Srimad Bhagvata Mahapurana: Book 6: Chapter 5: Verses 1-13
Sri Suka resumed : Indeed energized by Lord Visnu's Maya (creative power), the aforesaid Daksa (a lord of created beings) begot through Pancajani ten thousand sons, known as the Haryaswas. Alike in conduct and disposition, all those sons of Daksa, O king (Pariksit), proceeded in a westerly direction (to practise austerities) when commanded by their father to beget offspring. There they reached a most extensive and holy lake called Narayanasara, situated in the area where the river Sindhu (the modern Indus) falls into the sea, and resorted to by sages and Siddhas (a class of demigods endowed with mystic powers from their very birth). By merely bathing therein they not only had their mind thoroughly cleansed of all impurities (in the shape of likes and dislikes and so on) but also developed an inclination to follow the path of ascetics of the highest order (the path of Renunciation and Self-Knowledge). Yet they practised severe austerities alone, bound as they were by the command of their father. Narada (the celestial sage), it is said, saw them intent on increasing the population (of the world) and forthwith said, "O Haryaswas, without having seen the end of the earth how will you actually (be able to) beget progeny? Though protectors (of 'men), alas ! you are ignorant ! Similarly, without fully knowing the country inhabited by a single person, the hole with no visible outlet, the woman assuming different forms (at will) and even so the man who is the husband of a harlot, the river running both ways (both forward and backward), the wonderful house built of twenty-five materials, the swan, at one place, which has a strange story to tell, and something exceptionally sharp and strong (as though made of razors and adamant), independent and revolving, and without having understood the command of your omniscient father, suitable for you, how will you proceed with (the work of) creation?"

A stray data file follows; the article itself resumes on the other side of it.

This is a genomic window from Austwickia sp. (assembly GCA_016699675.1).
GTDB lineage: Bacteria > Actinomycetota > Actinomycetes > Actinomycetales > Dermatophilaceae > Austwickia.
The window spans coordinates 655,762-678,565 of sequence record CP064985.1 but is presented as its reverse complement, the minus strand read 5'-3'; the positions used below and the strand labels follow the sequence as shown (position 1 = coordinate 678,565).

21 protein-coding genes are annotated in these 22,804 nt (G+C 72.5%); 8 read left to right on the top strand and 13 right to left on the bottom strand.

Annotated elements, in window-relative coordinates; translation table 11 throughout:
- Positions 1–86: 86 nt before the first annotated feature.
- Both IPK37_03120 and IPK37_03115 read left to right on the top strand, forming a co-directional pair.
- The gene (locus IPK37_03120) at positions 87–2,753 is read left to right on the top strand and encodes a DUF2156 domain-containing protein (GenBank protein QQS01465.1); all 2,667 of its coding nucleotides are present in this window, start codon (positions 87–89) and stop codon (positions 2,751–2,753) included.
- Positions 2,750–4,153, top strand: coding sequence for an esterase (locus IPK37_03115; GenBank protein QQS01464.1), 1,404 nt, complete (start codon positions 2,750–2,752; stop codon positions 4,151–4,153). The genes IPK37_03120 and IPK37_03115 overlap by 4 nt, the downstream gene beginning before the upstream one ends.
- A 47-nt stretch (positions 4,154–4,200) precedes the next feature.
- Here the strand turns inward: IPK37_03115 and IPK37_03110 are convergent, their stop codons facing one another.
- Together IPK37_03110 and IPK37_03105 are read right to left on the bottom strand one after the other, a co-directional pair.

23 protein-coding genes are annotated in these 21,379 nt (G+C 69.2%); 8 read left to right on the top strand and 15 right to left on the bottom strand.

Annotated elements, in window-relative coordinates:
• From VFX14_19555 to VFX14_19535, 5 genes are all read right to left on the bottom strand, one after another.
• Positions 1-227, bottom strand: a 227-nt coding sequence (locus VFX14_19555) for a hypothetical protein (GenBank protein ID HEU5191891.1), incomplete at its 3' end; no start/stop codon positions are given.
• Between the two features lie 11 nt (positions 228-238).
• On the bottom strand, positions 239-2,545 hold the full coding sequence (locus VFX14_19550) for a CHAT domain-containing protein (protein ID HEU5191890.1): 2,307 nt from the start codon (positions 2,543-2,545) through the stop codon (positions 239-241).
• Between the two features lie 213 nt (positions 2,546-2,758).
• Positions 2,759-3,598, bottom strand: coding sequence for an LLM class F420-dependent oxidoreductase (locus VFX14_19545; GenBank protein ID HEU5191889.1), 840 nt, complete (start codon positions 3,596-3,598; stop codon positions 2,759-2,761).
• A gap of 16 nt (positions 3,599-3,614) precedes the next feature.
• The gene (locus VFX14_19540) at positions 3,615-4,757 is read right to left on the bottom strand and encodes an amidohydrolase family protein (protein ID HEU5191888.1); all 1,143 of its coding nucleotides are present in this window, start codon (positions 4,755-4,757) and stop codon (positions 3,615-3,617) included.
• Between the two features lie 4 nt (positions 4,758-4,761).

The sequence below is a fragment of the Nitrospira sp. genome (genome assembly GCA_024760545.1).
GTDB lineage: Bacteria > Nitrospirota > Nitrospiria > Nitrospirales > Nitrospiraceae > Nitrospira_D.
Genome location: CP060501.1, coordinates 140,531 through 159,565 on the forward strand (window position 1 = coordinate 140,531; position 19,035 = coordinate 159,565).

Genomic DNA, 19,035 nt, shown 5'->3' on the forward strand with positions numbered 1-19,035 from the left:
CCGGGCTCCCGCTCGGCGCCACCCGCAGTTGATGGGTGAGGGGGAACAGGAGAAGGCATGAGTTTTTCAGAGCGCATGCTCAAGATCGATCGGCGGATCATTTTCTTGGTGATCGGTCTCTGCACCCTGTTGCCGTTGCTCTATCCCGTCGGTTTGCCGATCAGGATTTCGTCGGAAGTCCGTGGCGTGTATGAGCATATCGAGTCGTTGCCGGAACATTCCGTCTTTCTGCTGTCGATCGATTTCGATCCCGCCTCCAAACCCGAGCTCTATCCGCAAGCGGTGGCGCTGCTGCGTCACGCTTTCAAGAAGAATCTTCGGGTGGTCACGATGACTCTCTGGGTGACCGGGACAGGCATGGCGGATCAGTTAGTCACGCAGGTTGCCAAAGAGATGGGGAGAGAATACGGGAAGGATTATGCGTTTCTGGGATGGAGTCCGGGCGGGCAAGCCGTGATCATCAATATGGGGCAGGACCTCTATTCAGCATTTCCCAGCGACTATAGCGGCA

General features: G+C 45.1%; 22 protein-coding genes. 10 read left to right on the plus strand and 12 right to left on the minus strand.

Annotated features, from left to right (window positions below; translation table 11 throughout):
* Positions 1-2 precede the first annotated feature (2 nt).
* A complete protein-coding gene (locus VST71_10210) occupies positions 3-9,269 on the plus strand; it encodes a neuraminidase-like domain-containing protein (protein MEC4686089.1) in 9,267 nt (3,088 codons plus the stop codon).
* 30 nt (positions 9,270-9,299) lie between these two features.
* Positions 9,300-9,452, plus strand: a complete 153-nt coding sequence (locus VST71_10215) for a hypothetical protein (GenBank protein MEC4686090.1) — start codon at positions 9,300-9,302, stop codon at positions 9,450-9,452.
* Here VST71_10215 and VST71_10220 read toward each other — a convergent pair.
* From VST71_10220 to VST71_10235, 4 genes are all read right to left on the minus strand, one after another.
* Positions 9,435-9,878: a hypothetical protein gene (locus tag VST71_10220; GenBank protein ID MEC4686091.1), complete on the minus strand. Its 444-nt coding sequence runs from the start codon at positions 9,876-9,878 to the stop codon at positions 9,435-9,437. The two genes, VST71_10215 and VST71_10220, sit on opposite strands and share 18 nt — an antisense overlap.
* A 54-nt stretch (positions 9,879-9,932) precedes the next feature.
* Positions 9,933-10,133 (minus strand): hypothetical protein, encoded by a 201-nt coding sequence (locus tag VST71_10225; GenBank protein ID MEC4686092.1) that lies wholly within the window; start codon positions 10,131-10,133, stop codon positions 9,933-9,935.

Sri Suka continued : Hearing these enigmatic words of Narada (the celestial sage), the Haryaswas themselves presently pondered over them with their own intellect, which was endowed with innate quickness of perception. (They said to themselves): "The earth (referred to by the celestial sage) is (no other than) the field (in the shape of the subtle body, yielding the crop of merit and sin, happiness and misery etc., and) known as the diva (because conditioning it), which has existed from remote antiquity and serves as a fetter for the soul. Without seeing its extinction what is to be gained through useless actions (actions not conducive to Liberation)? The Lord is the sole (almighty) Ruler (of the country in the shape of this universe), the witness of all the three states of the mind (the waking state, the dream state and the state of deep sleep) and hence known as the fourth or transcendent principle, who is supported by (none else than) His own Self and is higher than (the cause of) all. Without seeing Him who is eternally free from birth (and death), what purpose can be achieved by man through useless activities (which are not dedicated to Him)? What is to be achieved in this world through useless acts (serving as a means for the attainment of heavenly bliss and other enjoyments of a transitory nature) by him who has not realized the self-effulgent Brahma, on attaining which a man does not return (to this mortal plane) any more than one who has reached the heaven-like subterranean regions returns to the earth (in the same life).